House of Strangers

House of Strangers

Director: Joseph L. Mankiewicz

Cast: Edward G. Robinson, Susan Hayward, Richard Conte

     
 

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House of Strangers is the first of three film versions of Jerome Weidman's I'll Never Go Home Any More, each of which was scripted by Philip Yordan. Edward G. Robinson plays a Giannini-like Italian-American banker, Gino Monetti, who runs roughshod over his four grown sons. The ruthless Gino engages in several illegal activities to build up his business,See more details below

Overview

House of Strangers is the first of three film versions of Jerome Weidman's I'll Never Go Home Any More, each of which was scripted by Philip Yordan. Edward G. Robinson plays a Giannini-like Italian-American banker, Gino Monetti, who runs roughshod over his four grown sons. The ruthless Gino engages in several illegal activities to build up his business, and is arrested as a result. Though the sons have always been fully aware of their father's questionable business practices, they refuse to help him stay out of prison; led by oldest son Joe (Luther Adler), three of the sons take over the business and kick their father out. Only son Max (Richard Conte) remains loyal to his father, whereupon his three brothers conspire to have Max thrown into prison as well. Max promises the dying Gino that he'll exact vengeance on the treacherous sons; but when he is released, Max hasn't the stomach for revenge, not even after one of his brothers (Efrem Zimbalist Jr.) tries to kill him. Max leaves his brothers to stew in their own juices, and heads to California for a new life with his fiancée, Irene Bennett (Susan Hayward). Subsequent film versions of the Jerome Weidman novel included Broken Lance (1954) and The Big Circus (1961).

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Editorial Reviews

All Movie Guide - Craig Butler
House of Strangers is a stylish, powerful but ultimately unsatisfying family drama that benefits from a quartet of top-notch performers and from Joseph L. Mankiewicz's stylish and assured direction. Although Mankiewicz is not credited as a writer, the screenplay for Strangers bears a number of Mankiewicz touches, including an extended flashback (started, as in A Letter to Three Wives, by an aural cue); incisive, character-defining dialogue; and a slight tendency toward over-explaining. It's the last characteristic that tends to hurt Strangers, especially at the end. This is exacerbated by the fact that the climactic change of heart by the lead character comes from nowhere; he goes over territory that he has clearly been over hundreds of times before, but for some reason, this particular time it causes him to do a complete about-face. Of course, the fact that his girlfriend is now involved is a factor, but he has earlier dismissed that element so thoroughly that something more is needed. Fortunately, Edward G. Robinson's commanding presence, Richard Conte's smoothness and strength, Susan Hayward's complex and richly shaded characterization, and Luther Adler's oily opportunism help to overcome the flaws in the script and make Strangers a good, if not great, film.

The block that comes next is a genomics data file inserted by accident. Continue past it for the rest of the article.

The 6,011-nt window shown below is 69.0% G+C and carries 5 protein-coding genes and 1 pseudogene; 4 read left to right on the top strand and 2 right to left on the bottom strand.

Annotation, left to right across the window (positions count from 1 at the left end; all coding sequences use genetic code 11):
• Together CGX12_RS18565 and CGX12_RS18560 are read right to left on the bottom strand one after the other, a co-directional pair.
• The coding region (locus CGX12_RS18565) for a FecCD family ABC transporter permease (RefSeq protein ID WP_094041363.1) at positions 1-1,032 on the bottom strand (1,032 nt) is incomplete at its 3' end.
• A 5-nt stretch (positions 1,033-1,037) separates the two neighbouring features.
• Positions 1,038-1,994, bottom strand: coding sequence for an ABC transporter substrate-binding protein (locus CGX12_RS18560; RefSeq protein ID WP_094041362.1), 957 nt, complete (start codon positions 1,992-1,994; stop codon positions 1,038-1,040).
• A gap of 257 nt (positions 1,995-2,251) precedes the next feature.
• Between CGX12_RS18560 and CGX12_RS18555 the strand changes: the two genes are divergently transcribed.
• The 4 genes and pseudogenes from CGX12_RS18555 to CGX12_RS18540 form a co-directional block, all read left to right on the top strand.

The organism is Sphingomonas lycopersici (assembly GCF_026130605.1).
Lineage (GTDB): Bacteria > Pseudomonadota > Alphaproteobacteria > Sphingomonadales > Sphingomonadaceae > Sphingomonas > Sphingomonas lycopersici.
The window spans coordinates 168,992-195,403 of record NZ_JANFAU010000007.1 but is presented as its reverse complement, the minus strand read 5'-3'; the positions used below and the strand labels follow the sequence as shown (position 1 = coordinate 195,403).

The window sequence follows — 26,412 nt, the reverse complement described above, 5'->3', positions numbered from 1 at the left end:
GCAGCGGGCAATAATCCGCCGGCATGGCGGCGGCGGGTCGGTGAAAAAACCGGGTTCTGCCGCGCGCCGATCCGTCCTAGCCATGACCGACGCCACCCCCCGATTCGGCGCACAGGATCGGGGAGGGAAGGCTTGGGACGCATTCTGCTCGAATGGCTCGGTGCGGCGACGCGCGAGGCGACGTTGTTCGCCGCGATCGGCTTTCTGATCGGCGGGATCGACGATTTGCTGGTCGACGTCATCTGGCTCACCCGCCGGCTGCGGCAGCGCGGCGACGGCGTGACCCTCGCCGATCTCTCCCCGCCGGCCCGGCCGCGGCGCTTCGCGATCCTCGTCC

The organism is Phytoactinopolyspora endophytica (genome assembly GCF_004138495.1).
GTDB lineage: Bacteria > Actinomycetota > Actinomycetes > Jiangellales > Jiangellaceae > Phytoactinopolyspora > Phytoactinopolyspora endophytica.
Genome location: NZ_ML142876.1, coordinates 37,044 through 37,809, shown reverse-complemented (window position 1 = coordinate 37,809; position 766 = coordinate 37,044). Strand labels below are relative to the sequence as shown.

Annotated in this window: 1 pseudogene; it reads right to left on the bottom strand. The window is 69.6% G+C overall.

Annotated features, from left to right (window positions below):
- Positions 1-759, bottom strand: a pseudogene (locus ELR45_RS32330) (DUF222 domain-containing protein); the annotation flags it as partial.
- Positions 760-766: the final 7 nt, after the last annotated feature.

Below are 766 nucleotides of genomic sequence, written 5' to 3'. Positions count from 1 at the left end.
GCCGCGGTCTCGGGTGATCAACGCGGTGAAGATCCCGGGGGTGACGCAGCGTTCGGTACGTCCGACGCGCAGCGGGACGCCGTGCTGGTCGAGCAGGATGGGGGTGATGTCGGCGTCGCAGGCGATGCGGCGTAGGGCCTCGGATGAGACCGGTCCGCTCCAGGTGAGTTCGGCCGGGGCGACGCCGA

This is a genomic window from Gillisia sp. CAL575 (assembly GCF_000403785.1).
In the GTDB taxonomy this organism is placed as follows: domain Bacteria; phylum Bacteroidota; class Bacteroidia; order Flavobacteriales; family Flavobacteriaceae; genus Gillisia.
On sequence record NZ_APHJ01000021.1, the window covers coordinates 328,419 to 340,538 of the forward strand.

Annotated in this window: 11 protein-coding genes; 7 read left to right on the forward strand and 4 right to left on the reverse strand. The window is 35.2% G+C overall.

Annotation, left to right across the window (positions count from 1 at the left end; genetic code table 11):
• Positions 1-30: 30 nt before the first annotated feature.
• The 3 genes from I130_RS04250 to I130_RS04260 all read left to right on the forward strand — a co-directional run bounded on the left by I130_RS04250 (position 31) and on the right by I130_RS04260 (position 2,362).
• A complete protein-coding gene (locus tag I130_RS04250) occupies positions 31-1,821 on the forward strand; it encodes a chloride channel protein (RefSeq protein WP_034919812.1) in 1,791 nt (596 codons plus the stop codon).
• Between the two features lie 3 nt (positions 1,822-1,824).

Product Details

Release Date:
06/06/2006
UPC:
0024543244516
Original Release:
1949
Rating:
NR
Source:
20th Century Fox
Region Code:
1
Presentation:
[Full Frame]
Time:
1:40:00
Sales rank:
24,536

Special Features

Closed Caption; Audio commentary by film historian and author Foster Hirsch; Poster gallery; Production stills gallery; Unit photography gallery; Theatrical trailer

Cast & Crew

Performance Credits
Edward G. Robinson Gino Monetti
Susan Hayward Irene Bennett
Richard Conte Max Monetti
Luther Adler Joe Monetti
Paul Valentine Pietro Monetti
Efrem Zimbalist Tony
Debra Paget Maria Domenico
Hope Emerson Helena Domenico
Esther Minciotti Theresa Monetti
Diana Douglas Elaine Monetti
Tito Vuolo Lucca
Alberto Morin Victoro
Sid Tomack Waiter
David Wolfe Prosecutor
John Kellogg Danny
Ann Morrison Woman juror
Charles Flynn Actor
Marjorie Holliday Chorus Dancer
Lawrence Tibbett Voice on Recording
Rhoda Williams Woman
John Pedrini Actor
James Little Cop
Jeri Jordan Actor
Tom Browne Henry Judge
Dolores Parker Nightclub Singer
Mario Siletti Man
Maurice Samuels Man
Frank Jaquet Man
Phil Tully Guard
Joseph Mazzuca Bat Boy
Charles McClelland Cop
Argentina Brunetti Woman
Maxine Ardell Chorus Dancer
Sally Yarnell Chorus Dancer
Bob Castro Preliminary Fighter
Herb Vigran Neighbor
Mushy Callahan Referee
George Spaulding Doorman
John Kullers Taxi Driver
Silvio Minciotti Actor
Howard Mitchell Guard

Technical Credits
Joseph L. Mankiewicz Director
Daniele Amfitheatrof Score Composer,Musical Direction/Supervision
George W. Davis Art Director
William Eckhardt Asst. Director
W.D. Flick Sound/Sound Designer
Roger Heman Sound/Sound Designer
Harmon Jones Editor
Milton Krasner Cinematographer
Charles LeMaire Costumes/Costume Designer
Thomas K. Little Art Director,Set Decoration/Design
Ben Nye Makeup
Walter Scott Art Director,Set Decoration/Design
Fred Sersen Special Effects
Sol C. Siegel Producer
Lyle Wheeler Art Director
Philip Yordan Screenwriter

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Scene Index

Disc #1 -- House of Strangers
1. Main Titles
2. Between Brothers
3. Seven Years in Jail
4. At the Big House
5. Gino Monetti
6. At First Sight
7. Waiting Game
8. Family Dinner
9. Apartment 11A
10. No Since Eve
11. The Engagement Discussion
12. Last Night Together
13. Sweating It Out
14. Another Man
15. The Empire That Gino Built
16. On Trial
17. Jury Tampering
18. The New Monetti Bank
19. They Must Pay
20. Irene's Plea
21. Gino Is Dead
22. Taking Control
23. Joe's Rage
24. Saving Joe/End Titles

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